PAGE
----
Commentary by Dr. Valentin Fuster
2015;():V02AT02A041. doi:10.1115/IMECE2015-51526.

Metal working fluids remain in common use throughout many industries where metal cutting is necessary. Optimizing the use of a metal working fluid must balance environmental needs, production needs and economic needs.

An orthogonal tube turning machining experiment on 6061-T6 aluminum alloy was conducted to study the performance of uncoated carbide tool inserts utilizing cold compressed air and liquid nitrogen environments as the metal working fluid of choice. The tool inserts selected for this study did not have any chip breaker and studied at 3 different rake angles of 0°, 7° and 15°. Aluminum alloy 6061-T6 was used because of its commercially dominant availability and usage. Cold cryogenic cooling was selected because of its growing usage in high performance machining applications. The use of cold compressed air has been much less studied in the machining of metals than in the machining of plastics and composites where it is quite commonly used. The comparisons between these two methods represent the first published values comparing the current extremes of gaseous metal working fluid applications in a commercially dominant aluminum alloy.

This statistically designed experiment produced a large amount of comparative data that focused on the wear of the tools in two different cutting environments allowing for multivariate analysis of variance and regressive curve fitting. The orthogonal tube turning was set up on a conventional two axis HAAS TL-2 CNC tool room lathe. Forces were collected utilizing a standard Kistler force dynamometer to record the force data in X, Y and Z axes. Two levels of uncut chip thickness, 0.002” and 0.004” per revolution were maintained with a constant feed and depth of cut of 0.125”. Tool rake angles and depth of cuts were selected to ensure maximum statistical power / decisiveness of the experiment. The experiment was carried out for duration of 1 minute while the force data was collected for the entire duration of cut. New tool insert was used for each factor level combination.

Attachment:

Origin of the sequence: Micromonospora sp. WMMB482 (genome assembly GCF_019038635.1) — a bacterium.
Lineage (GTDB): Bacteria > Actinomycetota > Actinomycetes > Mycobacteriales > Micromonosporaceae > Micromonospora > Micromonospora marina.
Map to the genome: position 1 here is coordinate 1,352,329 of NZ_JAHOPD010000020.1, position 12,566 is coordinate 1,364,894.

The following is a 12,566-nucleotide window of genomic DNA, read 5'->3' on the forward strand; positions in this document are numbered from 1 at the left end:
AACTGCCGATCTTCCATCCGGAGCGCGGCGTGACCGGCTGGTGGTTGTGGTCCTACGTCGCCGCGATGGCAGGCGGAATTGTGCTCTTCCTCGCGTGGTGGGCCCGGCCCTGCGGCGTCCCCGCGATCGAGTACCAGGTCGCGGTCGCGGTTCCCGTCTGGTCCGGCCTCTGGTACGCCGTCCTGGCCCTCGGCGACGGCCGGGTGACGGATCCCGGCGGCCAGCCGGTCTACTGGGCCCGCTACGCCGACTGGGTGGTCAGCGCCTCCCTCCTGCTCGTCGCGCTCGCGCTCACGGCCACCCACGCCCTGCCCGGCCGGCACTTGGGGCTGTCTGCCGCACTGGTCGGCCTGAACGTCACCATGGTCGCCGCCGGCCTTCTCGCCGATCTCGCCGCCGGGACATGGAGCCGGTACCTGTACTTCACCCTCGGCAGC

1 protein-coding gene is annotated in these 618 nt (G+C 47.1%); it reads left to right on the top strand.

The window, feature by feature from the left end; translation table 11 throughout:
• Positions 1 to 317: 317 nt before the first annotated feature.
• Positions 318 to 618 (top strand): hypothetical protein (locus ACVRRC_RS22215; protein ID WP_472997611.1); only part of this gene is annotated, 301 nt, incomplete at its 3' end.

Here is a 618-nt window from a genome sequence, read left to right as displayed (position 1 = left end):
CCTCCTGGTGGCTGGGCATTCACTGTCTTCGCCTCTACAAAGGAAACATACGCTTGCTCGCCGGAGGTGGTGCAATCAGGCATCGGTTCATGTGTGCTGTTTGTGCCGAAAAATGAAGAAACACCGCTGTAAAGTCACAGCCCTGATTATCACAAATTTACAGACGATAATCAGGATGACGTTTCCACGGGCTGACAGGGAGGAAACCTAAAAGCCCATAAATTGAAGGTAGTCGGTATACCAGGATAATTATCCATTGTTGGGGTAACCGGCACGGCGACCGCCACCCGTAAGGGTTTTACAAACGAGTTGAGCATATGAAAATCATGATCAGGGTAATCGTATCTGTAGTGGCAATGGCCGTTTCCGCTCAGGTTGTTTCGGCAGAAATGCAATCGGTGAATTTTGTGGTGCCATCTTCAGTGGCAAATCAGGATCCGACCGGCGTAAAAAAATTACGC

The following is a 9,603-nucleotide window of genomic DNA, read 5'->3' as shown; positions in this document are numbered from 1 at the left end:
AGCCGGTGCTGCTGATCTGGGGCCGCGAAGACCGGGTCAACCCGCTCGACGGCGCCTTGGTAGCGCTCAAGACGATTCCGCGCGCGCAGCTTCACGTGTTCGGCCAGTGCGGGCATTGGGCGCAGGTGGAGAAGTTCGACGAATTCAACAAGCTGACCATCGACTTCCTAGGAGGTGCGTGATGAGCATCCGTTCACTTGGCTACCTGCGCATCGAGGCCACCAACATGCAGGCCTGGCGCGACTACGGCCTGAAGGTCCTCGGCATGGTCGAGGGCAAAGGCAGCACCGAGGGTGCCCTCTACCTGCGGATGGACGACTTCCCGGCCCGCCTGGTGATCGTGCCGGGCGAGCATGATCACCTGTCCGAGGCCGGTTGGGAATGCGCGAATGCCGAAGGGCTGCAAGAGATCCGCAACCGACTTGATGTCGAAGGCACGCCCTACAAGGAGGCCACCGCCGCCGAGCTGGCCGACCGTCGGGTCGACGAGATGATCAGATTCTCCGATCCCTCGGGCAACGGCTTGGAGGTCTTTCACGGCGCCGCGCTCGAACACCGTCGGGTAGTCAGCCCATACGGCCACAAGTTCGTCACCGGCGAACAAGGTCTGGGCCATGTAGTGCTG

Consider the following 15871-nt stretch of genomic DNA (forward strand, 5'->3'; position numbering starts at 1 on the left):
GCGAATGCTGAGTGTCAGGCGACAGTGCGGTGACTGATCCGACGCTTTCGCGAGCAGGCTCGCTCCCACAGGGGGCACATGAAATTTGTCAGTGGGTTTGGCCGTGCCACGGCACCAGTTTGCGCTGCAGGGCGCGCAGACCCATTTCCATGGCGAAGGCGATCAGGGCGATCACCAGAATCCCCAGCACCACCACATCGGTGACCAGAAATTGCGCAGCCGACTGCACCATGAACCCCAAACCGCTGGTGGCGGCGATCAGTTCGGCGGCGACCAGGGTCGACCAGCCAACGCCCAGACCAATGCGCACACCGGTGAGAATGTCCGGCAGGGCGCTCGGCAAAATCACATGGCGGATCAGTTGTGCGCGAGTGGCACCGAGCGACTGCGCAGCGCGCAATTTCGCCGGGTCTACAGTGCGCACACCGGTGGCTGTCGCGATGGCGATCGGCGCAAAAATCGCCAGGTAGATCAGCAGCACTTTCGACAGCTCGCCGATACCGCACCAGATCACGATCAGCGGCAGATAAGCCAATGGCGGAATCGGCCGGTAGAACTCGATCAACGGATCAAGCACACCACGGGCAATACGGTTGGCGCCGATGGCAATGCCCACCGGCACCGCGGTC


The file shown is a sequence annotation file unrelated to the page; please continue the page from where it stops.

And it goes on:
The traditional force analysis results are provided for an orthogonal tube turning experiment. In addition, all tools were analyzed for 3-dimensional rake face wear using an innovative Keyence white light microscope in conjunction with a Dektak surface profilometer. Although cutting forces were statistically the same, the inexpensive, simple cold compressed air produced less rake wear than the more expensive liquid nitrogen for all cutting factor level combinations. There was no measureable benefit in using the more expensive liquid nitrogen system.